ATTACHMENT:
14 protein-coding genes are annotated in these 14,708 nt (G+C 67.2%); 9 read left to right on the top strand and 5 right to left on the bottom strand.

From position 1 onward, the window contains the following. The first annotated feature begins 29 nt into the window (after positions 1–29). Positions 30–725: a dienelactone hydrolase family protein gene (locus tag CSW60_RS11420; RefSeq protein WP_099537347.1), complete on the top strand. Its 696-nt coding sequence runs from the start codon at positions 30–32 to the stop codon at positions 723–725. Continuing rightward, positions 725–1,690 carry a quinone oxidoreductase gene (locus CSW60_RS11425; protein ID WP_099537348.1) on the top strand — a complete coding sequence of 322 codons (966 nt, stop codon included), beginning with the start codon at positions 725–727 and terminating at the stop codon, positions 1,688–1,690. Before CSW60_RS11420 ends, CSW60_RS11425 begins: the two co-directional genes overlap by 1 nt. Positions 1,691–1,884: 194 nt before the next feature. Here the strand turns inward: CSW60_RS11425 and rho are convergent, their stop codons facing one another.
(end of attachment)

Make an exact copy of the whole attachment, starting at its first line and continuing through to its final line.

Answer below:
14 protein-coding genes are annotated in these 14,708 nt (G+C 67.2%); 9 read left to right on the top strand and 5 right to left on the bottom strand.

From position 1 onward, the window contains the following. The first annotated feature begins 29 nt into the window (after positions 1–29). Positions 30–725: a dienelactone hydrolase family protein gene (locus tag CSW60_RS11420; RefSeq protein WP_099537347.1), complete on the top strand. Its 696-nt coding sequence runs from the start codon at positions 30–32 to the stop codon at positions 723–725. Continuing rightward, positions 725–1,690 carry a quinone oxidoreductase gene (locus CSW60_RS11425; protein ID WP_099537348.1) on the top strand — a complete coding sequence of 322 codons (966 nt, stop codon included), beginning with the start codon at positions 725–727 and terminating at the stop codon, positions 1,688–1,690. Before CSW60_RS11420 ends, CSW60_RS11425 begins: the two co-directional genes overlap by 1 nt. Positions 1,691–1,884: 194 nt before the next feature. Here the strand turns inward: CSW60_RS11425 and rho are convergent, their stop codons facing one another.